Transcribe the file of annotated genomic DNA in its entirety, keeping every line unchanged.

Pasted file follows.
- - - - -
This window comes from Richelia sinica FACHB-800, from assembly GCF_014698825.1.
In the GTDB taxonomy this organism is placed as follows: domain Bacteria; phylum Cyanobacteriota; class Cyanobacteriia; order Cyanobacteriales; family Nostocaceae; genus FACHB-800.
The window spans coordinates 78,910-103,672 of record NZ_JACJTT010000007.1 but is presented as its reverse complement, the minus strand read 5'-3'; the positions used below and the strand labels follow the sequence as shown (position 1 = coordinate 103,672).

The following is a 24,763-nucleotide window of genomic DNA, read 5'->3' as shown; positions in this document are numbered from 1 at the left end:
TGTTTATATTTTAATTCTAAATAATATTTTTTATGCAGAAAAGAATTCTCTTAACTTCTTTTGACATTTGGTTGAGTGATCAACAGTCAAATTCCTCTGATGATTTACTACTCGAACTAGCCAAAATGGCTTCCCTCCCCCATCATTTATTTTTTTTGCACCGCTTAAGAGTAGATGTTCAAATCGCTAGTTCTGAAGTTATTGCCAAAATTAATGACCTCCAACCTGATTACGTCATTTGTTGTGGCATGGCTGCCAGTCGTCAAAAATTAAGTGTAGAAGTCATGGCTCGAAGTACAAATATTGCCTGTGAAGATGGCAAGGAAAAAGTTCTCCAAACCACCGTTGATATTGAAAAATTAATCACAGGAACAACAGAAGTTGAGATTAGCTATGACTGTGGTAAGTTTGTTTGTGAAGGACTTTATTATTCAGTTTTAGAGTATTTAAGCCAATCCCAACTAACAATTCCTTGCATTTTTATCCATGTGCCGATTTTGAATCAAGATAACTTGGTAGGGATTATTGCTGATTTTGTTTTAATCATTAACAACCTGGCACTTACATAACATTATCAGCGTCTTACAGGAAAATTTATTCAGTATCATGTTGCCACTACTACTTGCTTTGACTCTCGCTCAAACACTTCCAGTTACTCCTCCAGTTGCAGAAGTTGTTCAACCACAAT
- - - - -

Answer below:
This window comes from Richelia sinica FACHB-800, from assembly GCF_014698825.1.
In the GTDB taxonomy this organism is placed as follows: domain Bacteria; phylum Cyanobacteriota; class Cyanobacteriia; order Cyanobacteriales; family Nostocaceae; genus FACHB-800.
The window spans coordinates 78,910-103,672 of record NZ_JACJTT010000007.1 but is presented as its reverse complement, the minus strand read 5'-3'; the positions used below and the strand labels follow the sequence as shown (position 1 = coordinate 103,672).

The following is a 24,763-nucleotide window of genomic DNA, read 5'->3' as shown; positions in this document are numbered from 1 at the left end:
TGTTTATATTTTAATTCTAAATAATATTTTTTATGCAGAAAAGAATTCTCTTAACTTCTTTTGACATTTGGTTGAGTGATCAACAGTCAAATTCCTCTGATGATTTACTACTCGAACTAGCCAAAATGGCTTCCCTCCCCCATCATTTATTTTTTTTGCACCGCTTAAGAGTAGATGTTCAAATCGCTAGTTCTGAAGTTATTGCCAAAATTAATGACCTCCAACCTGATTACGTCATTTGTTGTGGCATGGCTGCCAGTCGTCAAAAATTAAGTGTAGAAGTCATGGCTCGAAGTACAAATATTGCCTGTGAAGATGGCAAGGAAAAAGTTCTCCAAACCACCGTTGATATTGAAAAATTAATCACAGGAACAACAGAAGTTGAGATTAGCTATGACTGTGGTAAGTTTGTTTGTGAAGGACTTTATTATTCAGTTTTAGAGTATTTAAGCCAATCCCAACTAACAATTCCTTGCATTTTTATCCATGTGCCGATTTTGAATCAAGATAACTTGGTAGGGATTATTGCTGATTTTGTTTTAATCATTAACAACCTGGCACTTACATAACATTATCAGCGTCTTACAGGAAAATTTATTCAGTATCATGTTGCCACTACTACTTGCTTTGACTCTCGCTCAAACACTTCCAGTTACTCCTCCAGTTGCAGAAGTTGTTCAACCACAAT